Pollen owed almost £80m at time of collapse

Featured image credit: Nainoa Shizuru on Unsplash

Travel and experiences start-up Pollen, which worked on events with the likes of Justin Bieber, Diplo and more, owed £78.6m ($90m/€91m) at the time of its collapse. 

According to filings on Companies House submitted by insolvency business Kroll, Pollen’s parent company Streetteam Software Limited owed £75m – £59.4m unsecured – to creditors when it fell into administration in August.

Pollen called in help in the form of restructuring firm Kroll and Goldman Sachs, before it fell into administration just months after raising $150m in April.

The filings also show that the group had been losing money since it had started trading. It said: “The Group has been loss making since it commenced trading with reported losses before tax of £57.4m, £42.7m and £52.4m in 2021, 2020 and 2019 respectively. The losses have been supported by equity raises and the support of its Secured Creditor.”

The report continued: “Trading was significantly impacted due to COVID-19 where a number of events had to be rearranged and cancelled. This further impacted on cash flows due to the level of customer refunds that fell due.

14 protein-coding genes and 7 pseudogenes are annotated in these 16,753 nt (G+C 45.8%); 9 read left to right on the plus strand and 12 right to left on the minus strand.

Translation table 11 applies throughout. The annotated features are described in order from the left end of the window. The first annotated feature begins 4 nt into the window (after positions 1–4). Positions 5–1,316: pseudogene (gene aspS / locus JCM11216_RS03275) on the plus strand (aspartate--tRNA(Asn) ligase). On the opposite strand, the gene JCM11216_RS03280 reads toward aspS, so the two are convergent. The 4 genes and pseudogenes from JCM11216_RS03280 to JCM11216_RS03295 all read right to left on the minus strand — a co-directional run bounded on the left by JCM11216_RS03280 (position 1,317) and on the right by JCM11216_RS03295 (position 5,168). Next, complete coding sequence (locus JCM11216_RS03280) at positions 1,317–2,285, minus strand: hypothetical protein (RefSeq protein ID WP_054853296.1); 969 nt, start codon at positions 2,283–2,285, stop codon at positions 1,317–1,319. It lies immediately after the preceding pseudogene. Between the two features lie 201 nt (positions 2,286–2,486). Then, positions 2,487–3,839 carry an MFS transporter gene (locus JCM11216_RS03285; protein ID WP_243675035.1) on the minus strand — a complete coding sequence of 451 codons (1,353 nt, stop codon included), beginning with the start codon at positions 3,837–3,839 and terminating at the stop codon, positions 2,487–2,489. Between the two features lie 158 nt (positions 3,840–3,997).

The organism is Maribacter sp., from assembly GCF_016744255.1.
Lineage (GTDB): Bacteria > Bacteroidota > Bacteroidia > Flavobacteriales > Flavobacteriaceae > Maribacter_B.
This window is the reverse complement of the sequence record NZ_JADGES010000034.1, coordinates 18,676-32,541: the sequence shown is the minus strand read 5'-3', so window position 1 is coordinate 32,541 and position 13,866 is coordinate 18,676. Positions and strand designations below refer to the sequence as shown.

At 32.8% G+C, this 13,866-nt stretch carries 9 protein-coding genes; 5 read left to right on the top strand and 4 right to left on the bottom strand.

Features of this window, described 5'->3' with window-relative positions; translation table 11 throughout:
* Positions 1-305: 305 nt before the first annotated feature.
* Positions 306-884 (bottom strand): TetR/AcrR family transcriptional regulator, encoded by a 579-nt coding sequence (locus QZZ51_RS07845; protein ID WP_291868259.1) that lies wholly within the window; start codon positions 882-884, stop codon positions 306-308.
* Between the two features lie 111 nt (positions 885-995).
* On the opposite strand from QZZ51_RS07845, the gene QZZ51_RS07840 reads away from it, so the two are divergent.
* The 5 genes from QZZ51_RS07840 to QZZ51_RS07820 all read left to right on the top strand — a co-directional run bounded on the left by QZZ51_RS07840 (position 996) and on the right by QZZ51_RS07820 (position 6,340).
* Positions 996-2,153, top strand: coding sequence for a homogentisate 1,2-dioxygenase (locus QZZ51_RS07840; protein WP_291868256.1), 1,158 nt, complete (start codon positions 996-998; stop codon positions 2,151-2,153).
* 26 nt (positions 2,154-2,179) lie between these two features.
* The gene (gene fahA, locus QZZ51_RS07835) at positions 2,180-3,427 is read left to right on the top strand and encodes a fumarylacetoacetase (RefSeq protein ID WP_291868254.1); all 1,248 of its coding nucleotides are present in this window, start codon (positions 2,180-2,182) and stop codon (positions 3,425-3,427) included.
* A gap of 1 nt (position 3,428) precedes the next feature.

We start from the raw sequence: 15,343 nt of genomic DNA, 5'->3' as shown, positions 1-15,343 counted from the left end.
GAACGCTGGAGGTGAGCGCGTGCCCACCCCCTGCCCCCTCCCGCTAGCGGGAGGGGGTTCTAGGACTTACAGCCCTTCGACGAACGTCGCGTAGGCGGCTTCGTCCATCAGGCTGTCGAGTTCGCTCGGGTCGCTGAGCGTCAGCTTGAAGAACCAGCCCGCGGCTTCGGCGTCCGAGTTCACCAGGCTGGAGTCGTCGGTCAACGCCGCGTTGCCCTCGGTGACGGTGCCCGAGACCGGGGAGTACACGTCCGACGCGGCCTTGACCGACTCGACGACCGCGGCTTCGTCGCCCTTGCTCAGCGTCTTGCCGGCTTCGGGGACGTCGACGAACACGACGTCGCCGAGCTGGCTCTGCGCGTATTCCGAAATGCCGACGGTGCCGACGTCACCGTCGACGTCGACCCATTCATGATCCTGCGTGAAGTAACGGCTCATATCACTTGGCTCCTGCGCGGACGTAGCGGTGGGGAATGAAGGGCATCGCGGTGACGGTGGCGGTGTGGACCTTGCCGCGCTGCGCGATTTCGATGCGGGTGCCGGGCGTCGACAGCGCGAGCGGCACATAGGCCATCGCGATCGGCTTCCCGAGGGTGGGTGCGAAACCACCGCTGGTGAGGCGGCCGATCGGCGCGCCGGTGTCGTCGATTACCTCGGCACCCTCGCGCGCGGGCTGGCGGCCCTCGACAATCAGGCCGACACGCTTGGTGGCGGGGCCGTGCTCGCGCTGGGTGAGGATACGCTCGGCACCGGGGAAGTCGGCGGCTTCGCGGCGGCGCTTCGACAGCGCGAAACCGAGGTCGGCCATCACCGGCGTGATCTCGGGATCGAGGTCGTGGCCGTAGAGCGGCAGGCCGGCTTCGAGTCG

“The cash position continued to worsen and in June 2022 a winding up petition was issued by a creditor, which was withdrawn in July 2022 to allow a potential solvent transaction to continue to be explored. The Company also received 2 Notices Before Winding Up Petition and various County Court judgements.”

Cracks had started to show for Pollen when it was forced to lay off 150 members of staff in early June, and was unable to pay salaries.

Efforts had been made to save the company in August, but it was advised that the debts were too severe.

The filing said: “On 9 August 2022, the Directors had received an indicative offer for some of the assets of the Company and its subsidiary Company on an insolvent basis totalling £2.5m. Following discussions with Management, the Secured Creditor and lawyers advising the Company it was determined that a prepack sale at this level, given the extent of debt and previous marketing sale guidelines in the Goldman Sachs process, would be appropriate and a wider marketing process in Administration should be conducted.”

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